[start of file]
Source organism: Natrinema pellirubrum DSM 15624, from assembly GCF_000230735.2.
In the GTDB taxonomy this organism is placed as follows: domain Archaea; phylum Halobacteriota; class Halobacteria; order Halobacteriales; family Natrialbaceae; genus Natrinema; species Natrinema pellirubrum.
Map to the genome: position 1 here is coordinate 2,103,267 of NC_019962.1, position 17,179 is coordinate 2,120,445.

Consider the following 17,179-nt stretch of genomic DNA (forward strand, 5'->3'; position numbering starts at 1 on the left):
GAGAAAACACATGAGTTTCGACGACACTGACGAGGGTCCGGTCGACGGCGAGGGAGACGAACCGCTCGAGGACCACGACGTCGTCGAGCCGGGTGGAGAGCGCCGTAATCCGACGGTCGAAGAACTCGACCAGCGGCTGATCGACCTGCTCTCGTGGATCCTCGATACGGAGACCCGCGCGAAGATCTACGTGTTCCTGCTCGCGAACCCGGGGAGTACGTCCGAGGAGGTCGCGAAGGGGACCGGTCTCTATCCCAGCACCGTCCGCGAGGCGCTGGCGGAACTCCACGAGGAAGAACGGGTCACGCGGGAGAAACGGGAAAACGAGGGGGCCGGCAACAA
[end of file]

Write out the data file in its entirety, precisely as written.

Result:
Source organism: Natrinema pellirubrum DSM 15624, from assembly GCF_000230735.2.
In the GTDB taxonomy this organism is placed as follows: domain Archaea; phylum Halobacteriota; class Halobacteria; order Halobacteriales; family Natrialbaceae; genus Natrinema; species Natrinema pellirubrum.
Map to the genome: position 1 here is coordinate 2,103,267 of NC_019962.1, position 17,179 is coordinate 2,120,445.

Consider the following 17,179-nt stretch of genomic DNA (forward strand, 5'->3'; position numbering starts at 1 on the left):
GAGAAAACACATGAGTTTCGACGACACTGACGAGGGTCCGGTCGACGGCGAGGGAGACGAACCGCTCGAGGACCACGACGTCGTCGAGCCGGGTGGAGAGCGCCGTAATCCGACGGTCGAAGAACTCGACCAGCGGCTGATCGACCTGCTCTCGTGGATCCTCGATACGGAGACCCGCGCGAAGATCTACGTGTTCCTGCTCGCGAACCCGGGGAGTACGTCCGAGGAGGTCGCGAAGGGGACCGGTCTCTATCCCAGCACCGTCCGCGAGGCGCTGGCGGAACTCCACGAGGAAGAACGGGTCACGCGGGAGAAACGGGAAAACGAGGGGGCCGGCAACAA